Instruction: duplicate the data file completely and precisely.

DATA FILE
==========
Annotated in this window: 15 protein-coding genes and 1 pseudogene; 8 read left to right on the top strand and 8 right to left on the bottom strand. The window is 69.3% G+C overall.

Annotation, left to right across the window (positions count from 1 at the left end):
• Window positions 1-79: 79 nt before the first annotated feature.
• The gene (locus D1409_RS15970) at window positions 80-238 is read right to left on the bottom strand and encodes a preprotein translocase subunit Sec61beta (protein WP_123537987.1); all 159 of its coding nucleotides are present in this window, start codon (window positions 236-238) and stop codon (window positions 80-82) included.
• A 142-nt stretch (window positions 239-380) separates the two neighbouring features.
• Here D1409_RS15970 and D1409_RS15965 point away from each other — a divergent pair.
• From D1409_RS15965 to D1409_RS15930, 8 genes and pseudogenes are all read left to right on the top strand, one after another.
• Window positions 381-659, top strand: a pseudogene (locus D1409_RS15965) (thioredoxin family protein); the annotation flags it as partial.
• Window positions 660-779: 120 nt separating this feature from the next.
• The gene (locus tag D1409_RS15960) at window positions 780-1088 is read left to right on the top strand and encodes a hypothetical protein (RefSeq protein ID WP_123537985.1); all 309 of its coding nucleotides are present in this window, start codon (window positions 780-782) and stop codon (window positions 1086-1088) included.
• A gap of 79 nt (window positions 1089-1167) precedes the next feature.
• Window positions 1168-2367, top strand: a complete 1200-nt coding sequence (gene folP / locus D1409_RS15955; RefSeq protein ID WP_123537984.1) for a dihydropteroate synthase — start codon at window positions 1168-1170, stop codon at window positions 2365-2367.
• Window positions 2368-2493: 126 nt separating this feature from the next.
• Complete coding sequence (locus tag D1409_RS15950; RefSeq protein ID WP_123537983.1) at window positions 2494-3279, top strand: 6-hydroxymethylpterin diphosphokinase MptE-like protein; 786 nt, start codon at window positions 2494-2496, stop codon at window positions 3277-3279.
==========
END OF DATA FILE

Annotated in this window: 15 protein-coding genes and 1 pseudogene; 8 read left to right on the top strand and 8 right to left on the bottom strand. The window is 69.3% G+C overall.

Annotation, left to right across the window (positions count from 1 at the left end):
• Window positions 1-79: 79 nt before the first annotated feature.
• The gene (locus D1409_RS15970) at window positions 80-238 is read right to left on the bottom strand and encodes a preprotein translocase subunit Sec61beta (protein WP_123537987.1); all 159 of its coding nucleotides are present in this window, start codon (window positions 236-238) and stop codon (window positions 80-82) included.
• A 142-nt stretch (window positions 239-380) separates the two neighbouring features.
• Here D1409_RS15970 and D1409_RS15965 point away from each other — a divergent pair.
• From D1409_RS15965 to D1409_RS15930, 8 genes and pseudogenes are all read left to right on the top strand, one after another.
• Window positions 381-659, top strand: a pseudogene (locus D1409_RS15965) (thioredoxin family protein); the annotation flags it as partial.
• Window positions 660-779: 120 nt separating this feature from the next.
• The gene (locus tag D1409_RS15960) at window positions 780-1088 is read left to right on the top strand and encodes a hypothetical protein (RefSeq protein ID WP_123537985.1); all 309 of its coding nucleotides are present in this window, start codon (window positions 780-782) and stop codon (window positions 1086-1088) included.
• A gap of 79 nt (window positions 1089-1167) precedes the next feature.
• Window positions 1168-2367, top strand: a complete 1200-nt coding sequence (gene folP / locus D1409_RS15955; RefSeq protein ID WP_123537984.1) for a dihydropteroate synthase — start codon at window positions 1168-1170, stop codon at window positions 2365-2367.
• Window positions 2368-2493: 126 nt separating this feature from the next.
• Complete coding sequence (locus tag D1409_RS15950; RefSeq protein ID WP_123537983.1) at window positions 2494-3279, top strand: 6-hydroxymethylpterin diphosphokinase MptE-like protein; 786 nt, start codon at window positions 2494-2496, stop codon at window positions 3277-3279.